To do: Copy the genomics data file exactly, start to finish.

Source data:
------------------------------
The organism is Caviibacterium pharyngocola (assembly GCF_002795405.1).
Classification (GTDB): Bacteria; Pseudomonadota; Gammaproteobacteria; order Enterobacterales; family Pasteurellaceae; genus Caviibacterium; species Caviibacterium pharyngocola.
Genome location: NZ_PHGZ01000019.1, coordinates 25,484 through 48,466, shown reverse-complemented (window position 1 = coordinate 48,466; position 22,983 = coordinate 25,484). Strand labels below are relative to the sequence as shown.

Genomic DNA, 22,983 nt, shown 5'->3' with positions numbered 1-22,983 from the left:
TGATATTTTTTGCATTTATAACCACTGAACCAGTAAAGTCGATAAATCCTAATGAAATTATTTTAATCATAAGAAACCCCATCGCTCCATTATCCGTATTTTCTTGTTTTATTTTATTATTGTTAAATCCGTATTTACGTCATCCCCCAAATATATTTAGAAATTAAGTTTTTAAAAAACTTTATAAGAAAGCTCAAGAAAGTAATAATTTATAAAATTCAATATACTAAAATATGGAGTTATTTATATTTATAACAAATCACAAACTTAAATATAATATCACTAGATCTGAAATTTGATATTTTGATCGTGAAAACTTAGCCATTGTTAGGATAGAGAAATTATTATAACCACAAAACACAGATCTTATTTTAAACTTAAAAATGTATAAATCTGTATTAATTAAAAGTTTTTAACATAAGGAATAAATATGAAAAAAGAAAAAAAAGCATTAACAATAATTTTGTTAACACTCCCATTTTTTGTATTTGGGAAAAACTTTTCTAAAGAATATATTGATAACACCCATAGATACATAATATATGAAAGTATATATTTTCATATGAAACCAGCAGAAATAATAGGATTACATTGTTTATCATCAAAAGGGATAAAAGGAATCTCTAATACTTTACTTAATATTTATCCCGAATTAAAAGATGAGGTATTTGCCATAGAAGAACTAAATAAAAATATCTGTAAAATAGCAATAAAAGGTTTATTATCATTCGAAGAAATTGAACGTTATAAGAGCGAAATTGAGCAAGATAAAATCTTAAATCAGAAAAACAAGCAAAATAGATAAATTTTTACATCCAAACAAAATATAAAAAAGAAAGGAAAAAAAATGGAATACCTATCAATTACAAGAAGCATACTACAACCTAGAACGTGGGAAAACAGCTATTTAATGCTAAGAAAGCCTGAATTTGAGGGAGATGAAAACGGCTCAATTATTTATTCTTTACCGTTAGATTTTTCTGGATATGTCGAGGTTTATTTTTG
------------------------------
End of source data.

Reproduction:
The organism is Caviibacterium pharyngocola (assembly GCF_002795405.1).
Classification (GTDB): Bacteria; Pseudomonadota; Gammaproteobacteria; order Enterobacterales; family Pasteurellaceae; genus Caviibacterium; species Caviibacterium pharyngocola.
Genome location: NZ_PHGZ01000019.1, coordinates 25,484 through 48,466, shown reverse-complemented (window position 1 = coordinate 48,466; position 22,983 = coordinate 25,484). Strand labels below are relative to the sequence as shown.

Genomic DNA, 22,983 nt, shown 5'->3' with positions numbered 1-22,983 from the left:
TGATATTTTTTGCATTTATAACCACTGAACCAGTAAAGTCGATAAATCCTAATGAAATTATTTTAATCATAAGAAACCCCATCGCTCCATTATCCGTATTTTCTTGTTTTATTTTATTATTGTTAAATCCGTATTTACGTCATCCCCCAAATATATTTAGAAATTAAGTTTTTAAAAAACTTTATAAGAAAGCTCAAGAAAGTAATAATTTATAAAATTCAATATACTAAAATATGGAGTTATTTATATTTATAACAAATCACAAACTTAAATATAATATCACTAGATCTGAAATTTGATATTTTGATCGTGAAAACTTAGCCATTGTTAGGATAGAGAAATTATTATAACCACAAAACACAGATCTTATTTTAAACTTAAAAATGTATAAATCTGTATTAATTAAAAGTTTTTAACATAAGGAATAAATATGAAAAAAGAAAAAAAAGCATTAACAATAATTTTGTTAACACTCCCATTTTTTGTATTTGGGAAAAACTTTTCTAAAGAATATATTGATAACACCCATAGATACATAATATATGAAAGTATATATTTTCATATGAAACCAGCAGAAATAATAGGATTACATTGTTTATCATCAAAAGGGATAAAAGGAATCTCTAATACTTTACTTAATATTTATCCCGAATTAAAAGATGAGGTATTTGCCATAGAAGAACTAAATAAAAATATCTGTAAAATAGCAATAAAAGGTTTATTATCATTCGAAGAAATTGAACGTTATAAGAGCGAAATTGAGCAAGATAAAATCTTAAATCAGAAAAACAAGCAAAATAGATAAATTTTTACATCCAAACAAAATATAAAAAAGAAAGGAAAAAAAATGGAATACCTATCAATTACAAGAAGCATACTACAACCTAGAACGTGGGAAAACAGCTATTTAATGCTAAGAAAGCCTGAATTTGAGGGAGATGAAAACGGCTCAATTATTTATTCTTTACCGTTAGATTTTTCTGGATATGTCGAGGTTTATTTTTG